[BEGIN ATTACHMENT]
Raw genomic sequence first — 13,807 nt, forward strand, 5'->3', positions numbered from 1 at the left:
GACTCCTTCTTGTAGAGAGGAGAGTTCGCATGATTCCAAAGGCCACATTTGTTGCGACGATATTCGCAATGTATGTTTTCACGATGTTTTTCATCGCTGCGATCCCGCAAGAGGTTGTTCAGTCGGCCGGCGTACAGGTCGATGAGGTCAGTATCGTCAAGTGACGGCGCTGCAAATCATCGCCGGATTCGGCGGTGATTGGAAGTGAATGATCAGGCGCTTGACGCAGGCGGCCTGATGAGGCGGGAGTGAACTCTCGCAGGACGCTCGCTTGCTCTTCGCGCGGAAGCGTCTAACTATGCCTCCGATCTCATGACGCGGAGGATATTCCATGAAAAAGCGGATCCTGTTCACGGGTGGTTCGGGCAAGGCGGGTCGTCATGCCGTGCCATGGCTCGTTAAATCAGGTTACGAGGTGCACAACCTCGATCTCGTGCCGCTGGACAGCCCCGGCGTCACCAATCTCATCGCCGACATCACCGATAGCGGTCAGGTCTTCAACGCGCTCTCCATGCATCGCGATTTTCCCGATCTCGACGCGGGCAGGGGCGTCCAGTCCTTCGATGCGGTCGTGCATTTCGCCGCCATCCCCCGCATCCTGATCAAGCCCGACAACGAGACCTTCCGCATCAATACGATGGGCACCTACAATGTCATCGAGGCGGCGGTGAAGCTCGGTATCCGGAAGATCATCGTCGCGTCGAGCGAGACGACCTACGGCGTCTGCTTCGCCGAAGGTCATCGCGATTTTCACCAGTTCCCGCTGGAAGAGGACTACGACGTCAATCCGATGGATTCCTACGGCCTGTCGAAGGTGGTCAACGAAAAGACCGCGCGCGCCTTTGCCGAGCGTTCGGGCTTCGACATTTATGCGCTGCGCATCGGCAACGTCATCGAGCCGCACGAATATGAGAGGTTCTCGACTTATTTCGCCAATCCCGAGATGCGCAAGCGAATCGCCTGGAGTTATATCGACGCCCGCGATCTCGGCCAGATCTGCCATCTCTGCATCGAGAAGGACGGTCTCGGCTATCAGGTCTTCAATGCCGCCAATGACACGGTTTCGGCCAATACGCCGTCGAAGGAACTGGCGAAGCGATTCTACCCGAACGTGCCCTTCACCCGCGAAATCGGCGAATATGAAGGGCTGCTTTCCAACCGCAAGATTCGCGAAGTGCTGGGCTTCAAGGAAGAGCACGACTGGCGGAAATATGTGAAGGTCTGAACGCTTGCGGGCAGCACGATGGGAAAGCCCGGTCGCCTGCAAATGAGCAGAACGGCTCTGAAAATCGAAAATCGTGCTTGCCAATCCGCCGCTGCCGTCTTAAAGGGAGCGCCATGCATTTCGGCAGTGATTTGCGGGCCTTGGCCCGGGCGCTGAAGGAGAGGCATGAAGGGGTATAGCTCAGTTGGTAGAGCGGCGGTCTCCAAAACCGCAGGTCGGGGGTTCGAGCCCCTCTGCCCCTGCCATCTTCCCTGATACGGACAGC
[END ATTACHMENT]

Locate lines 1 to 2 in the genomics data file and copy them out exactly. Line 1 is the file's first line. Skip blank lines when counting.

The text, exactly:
Raw genomic sequence first — 13,807 nt, forward strand, 5'->3', positions numbered from 1 at the left:
GACTCCTTCTTGTAGAGAGGAGAGTTCGCATGATTCCAAAGGCCACATTTGTTGCGACGATATTCGCAATGTATGTTTTCACGATGTTTTTCATCGCTGCGATCCCGCAAGAGGTTGTTCAGTCGGCCGGCGTACAGGTCGATGAGGTCAGTATCGTCAAGTGACGGCGCTGCAAATCATCGCCGGATTCGGCGGTGATTGGAAGTGAATGATCAGGCGCTTGACGCAGGCGGCCTGATGAGGCGGGAGTGAACTCTCGCAGGACGCTCGCTTGCTCTTCGCGCGGAAGCGTCTAACTATGCCTCCGATCTCATGACGCGGAGGATATTCCATGAAAAAGCGGATCCTGTTCACGGGTGGTTCGGGCAAGGCGGGTCGTCATGCCGTGCCATGGCTCGTTAAATCAGGTTACGAGGTGCACAACCTCGATCTCGTGCCGCTGGACAGCCCCGGCGTCACCAATCTCATCGCCGACATCACCGATAGCGGTCAGGTCTTCAACGCGCTCTCCATGCATCGCGATTTTCCCGATCTCGACGCGGGCAGGGGCGTCCAGTCCTTCGATGCGGTCGTGCATTTCGCCGCCATCCCCCGCATCCTGATCAAGCCCGACAACGAGACCTTCCGCATCAATACGATGGGCACCTACAATGTCATCGAGGCGGCGGTGAAGCTCGGTATCCGGAAGATCATCGTCGCGTCGAGCGAGACGACCTACGGCGTCTGCTTCGCCGAAGGTCATCGCGATTTTCACCAGTTCCCGCTGGAAGAGGACTACGACGTCAATCCGATGGATTCCTACGGCCTGTCGAAGGTGGTCAACGAAAAGACCGCGCGCGCCTTTGCCGAGCGTTCGGGCTTCGACATTTATGCGCTGCGCATCGGCAACGTCATCGAGCCGCACGAATATGAGAGGTTCTCGACTTATTTCGCCAATCCCGAGATGCGCAAGCGAATCGCCTGGAGTTATATCGACGCCCGCGATCTCGGCCAGATCTGCCATCTCTGCATCGAGAAGGACGGTCTCGGCTATCAGGTCTTCAATGCCGCCAATGACACGGTTTCGGCCAATACGCCGTCGAAGGAACTGGCGAAGCGATTCTACCCGAACGTGCCCTTCACCCGCGAAATCGGCGAATATGAAGGGCTGCTTTCCAACCGCAAGATTCGCGAAGTGCTGGGCTTCAAGGAAGAGCACGACTGGCGGAAATATGTGAAGGTCTGAACGCTTGCGGGCAGCACGATGGGAAAGCCCGGTCGCCTGCAAATGAGCAGAACGGCTCTGAAAATCGAAAATCGTGCTTGCCAATCCGCCGCTGCCGTCTTAAAGGGAGCGCCATGCATTTCGGCAGTGATTTGCGGGCCTTGGCCCGGGCGCTGAAGGAGAGGCATGAAGGGGTATAGCTCAGTTGGTAGAGCGGCGGTCTCCAAAACCGCAGGTCGGGGGTTCGAGCCCCTCTGCCCCTGCCATCTTCCCTGATACGGACAGC